Soldiers from the British Army have marched to the Houses of Parliament for an event to celebrate their role across the globe.
The Army was invited to the event by James Gray MP, Chair of the Armed Forces Parliamentary Trust.
The event in Parliament marks the participation of Army personnel in operations, as well as overseas commitments and homeland resilience tasks such as Operation Tangham which saw British soldiers train and support the Somali army.
In total, 120 personnel were chosen to represent the 51,726 British troops who have served overseas on operations.
Accompanied by a band, the troops marched from Wellington Barracks to the Houses of Parliament.
Major General Rupert Jones, Director of Engagement and Communications, was at the parade today:
"Soldiers like to be recognised for their selfless commitment and they will have a fantastic day.
"They will walk tall and march tall"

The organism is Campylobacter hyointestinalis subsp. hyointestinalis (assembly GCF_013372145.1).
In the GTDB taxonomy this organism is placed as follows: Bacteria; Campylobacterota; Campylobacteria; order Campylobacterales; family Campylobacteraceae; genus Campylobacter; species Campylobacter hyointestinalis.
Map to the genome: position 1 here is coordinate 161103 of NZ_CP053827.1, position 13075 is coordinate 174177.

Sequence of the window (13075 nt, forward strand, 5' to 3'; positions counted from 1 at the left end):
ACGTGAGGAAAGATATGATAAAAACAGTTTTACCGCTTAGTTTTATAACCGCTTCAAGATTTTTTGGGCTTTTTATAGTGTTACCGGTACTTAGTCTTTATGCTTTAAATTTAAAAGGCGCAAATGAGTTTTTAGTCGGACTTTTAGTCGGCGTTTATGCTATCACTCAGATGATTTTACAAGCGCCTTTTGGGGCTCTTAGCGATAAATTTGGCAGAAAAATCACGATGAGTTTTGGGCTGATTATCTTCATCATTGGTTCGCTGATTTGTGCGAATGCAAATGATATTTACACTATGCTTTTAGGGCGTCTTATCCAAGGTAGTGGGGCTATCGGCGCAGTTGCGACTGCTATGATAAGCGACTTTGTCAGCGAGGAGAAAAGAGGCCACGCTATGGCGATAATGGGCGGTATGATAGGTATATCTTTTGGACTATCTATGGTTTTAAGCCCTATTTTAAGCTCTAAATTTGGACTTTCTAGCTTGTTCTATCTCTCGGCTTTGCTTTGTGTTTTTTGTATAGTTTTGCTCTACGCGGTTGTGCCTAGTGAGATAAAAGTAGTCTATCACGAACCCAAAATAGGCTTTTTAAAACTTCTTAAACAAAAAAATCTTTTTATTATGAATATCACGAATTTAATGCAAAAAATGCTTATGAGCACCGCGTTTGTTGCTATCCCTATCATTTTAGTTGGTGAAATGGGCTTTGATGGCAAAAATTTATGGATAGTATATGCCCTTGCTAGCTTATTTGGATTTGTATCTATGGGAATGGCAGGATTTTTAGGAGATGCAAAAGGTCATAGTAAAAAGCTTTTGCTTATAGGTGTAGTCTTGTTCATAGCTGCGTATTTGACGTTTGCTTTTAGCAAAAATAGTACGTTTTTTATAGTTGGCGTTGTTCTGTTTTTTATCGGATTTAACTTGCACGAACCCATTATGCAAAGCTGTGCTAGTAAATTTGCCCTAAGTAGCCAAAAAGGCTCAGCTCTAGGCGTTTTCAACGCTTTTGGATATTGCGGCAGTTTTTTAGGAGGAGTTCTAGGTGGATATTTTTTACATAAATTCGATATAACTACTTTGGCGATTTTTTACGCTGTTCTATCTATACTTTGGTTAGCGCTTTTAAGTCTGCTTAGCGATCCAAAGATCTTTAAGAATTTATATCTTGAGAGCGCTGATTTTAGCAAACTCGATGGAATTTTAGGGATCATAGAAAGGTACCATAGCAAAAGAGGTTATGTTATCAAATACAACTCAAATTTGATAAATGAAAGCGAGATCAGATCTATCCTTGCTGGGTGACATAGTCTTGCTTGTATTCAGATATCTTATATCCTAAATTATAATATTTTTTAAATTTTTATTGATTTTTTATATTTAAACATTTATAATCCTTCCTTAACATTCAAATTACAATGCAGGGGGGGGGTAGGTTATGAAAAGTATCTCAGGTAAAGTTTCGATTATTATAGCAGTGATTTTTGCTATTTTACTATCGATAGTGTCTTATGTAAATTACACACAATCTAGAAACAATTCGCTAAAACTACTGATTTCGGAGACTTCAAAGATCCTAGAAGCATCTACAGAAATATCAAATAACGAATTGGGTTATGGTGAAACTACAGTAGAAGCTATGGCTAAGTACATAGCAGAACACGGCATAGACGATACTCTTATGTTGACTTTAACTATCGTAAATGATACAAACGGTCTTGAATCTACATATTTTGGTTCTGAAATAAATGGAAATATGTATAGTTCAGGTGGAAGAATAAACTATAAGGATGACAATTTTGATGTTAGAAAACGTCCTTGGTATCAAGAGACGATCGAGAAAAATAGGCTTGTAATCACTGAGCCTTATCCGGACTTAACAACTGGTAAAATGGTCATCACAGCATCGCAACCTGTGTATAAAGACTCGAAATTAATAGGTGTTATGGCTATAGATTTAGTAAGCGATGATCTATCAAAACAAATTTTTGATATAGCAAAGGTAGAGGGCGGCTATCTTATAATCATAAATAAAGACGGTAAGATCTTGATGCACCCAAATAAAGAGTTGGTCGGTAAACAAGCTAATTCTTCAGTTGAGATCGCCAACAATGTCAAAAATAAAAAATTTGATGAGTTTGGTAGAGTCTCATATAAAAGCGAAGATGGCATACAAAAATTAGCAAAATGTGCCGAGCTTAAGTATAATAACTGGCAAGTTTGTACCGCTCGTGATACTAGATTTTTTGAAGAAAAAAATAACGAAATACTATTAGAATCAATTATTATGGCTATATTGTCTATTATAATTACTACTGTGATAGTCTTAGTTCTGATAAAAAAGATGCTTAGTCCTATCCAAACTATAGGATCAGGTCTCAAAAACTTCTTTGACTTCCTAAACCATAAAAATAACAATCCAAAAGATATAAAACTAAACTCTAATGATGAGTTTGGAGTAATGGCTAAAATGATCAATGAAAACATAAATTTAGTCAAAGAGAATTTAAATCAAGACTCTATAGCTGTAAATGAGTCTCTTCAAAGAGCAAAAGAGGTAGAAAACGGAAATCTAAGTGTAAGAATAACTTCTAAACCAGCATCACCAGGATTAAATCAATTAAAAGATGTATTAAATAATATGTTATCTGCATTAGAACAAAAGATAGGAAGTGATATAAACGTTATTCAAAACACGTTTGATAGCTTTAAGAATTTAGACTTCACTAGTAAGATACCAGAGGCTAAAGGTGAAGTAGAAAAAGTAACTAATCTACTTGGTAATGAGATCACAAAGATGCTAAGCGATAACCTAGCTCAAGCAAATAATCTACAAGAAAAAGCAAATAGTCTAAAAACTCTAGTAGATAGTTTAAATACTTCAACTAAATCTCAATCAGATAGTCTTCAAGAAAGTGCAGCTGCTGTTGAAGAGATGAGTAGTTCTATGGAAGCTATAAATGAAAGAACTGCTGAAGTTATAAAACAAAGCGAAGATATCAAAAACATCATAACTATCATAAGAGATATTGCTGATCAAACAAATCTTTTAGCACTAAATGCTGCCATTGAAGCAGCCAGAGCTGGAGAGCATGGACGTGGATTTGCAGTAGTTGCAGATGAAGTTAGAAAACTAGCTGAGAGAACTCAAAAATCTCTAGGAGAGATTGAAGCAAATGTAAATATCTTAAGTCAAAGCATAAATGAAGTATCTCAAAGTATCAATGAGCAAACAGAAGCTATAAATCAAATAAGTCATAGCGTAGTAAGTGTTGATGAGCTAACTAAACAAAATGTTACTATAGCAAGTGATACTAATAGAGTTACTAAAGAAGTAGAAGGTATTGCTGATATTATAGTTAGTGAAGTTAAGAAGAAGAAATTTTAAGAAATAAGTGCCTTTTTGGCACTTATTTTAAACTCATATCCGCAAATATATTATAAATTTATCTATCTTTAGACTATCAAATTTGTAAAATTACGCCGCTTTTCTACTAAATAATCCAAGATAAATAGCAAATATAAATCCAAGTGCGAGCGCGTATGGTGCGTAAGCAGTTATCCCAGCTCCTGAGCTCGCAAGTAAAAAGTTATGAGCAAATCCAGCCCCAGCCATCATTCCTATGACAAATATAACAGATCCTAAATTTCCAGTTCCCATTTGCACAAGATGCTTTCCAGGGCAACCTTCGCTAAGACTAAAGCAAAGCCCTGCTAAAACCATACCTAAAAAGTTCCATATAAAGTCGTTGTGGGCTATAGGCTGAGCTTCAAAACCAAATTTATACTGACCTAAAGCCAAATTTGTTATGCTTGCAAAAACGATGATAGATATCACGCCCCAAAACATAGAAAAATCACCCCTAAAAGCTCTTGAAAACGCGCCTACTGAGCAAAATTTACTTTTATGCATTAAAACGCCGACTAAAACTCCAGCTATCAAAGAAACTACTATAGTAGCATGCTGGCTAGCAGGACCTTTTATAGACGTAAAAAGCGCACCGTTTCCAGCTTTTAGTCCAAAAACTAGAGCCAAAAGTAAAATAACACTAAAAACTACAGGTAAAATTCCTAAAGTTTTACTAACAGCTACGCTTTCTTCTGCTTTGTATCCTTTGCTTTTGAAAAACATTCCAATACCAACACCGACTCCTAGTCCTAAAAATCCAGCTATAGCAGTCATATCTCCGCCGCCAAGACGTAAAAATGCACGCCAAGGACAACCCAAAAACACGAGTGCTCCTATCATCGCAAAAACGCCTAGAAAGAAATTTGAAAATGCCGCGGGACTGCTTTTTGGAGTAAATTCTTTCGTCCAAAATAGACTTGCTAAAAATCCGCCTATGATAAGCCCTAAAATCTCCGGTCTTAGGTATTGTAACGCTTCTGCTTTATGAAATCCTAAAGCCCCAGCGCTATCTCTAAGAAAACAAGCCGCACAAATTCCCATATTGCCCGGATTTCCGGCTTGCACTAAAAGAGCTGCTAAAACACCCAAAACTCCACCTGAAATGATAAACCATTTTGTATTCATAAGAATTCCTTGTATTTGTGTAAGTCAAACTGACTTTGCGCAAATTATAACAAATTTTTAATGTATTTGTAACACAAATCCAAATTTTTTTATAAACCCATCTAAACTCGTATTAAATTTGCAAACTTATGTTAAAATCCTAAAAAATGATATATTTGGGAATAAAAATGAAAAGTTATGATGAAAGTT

Once the soldiers arrive at Parliament they will have a chance to meet parliamentarians and be thanked by parliamentarians.
The Chair of the Armed Forces Parliamentary Trust was the mind behind the parade today.
James Gray MP spoke about how the Army has 3000 troops currently deployed in all corners of the globe:
"I felt they were being ignored, we used to make a fuss of them when they got back from Afghanistan but actually the boys and girls who are out there in all sorts of funny places you wouldn't have heard of, they are being ignored."
Parliamentarians from across the house, including the Prime Minister, all came out to show their support.
Nia Griffith MP, Shadow Defence Secretary, wanted to thank the troops for "improving the safety and security of every single one of us in the UK"
"It is important we hear their stories and it is important we have that opportunity".
The day ended with a reception at the Palace of Westminster terrace, which is not an everyday occurrence for the 120 personnel, but a well-deserved break from the demands of their usual routine.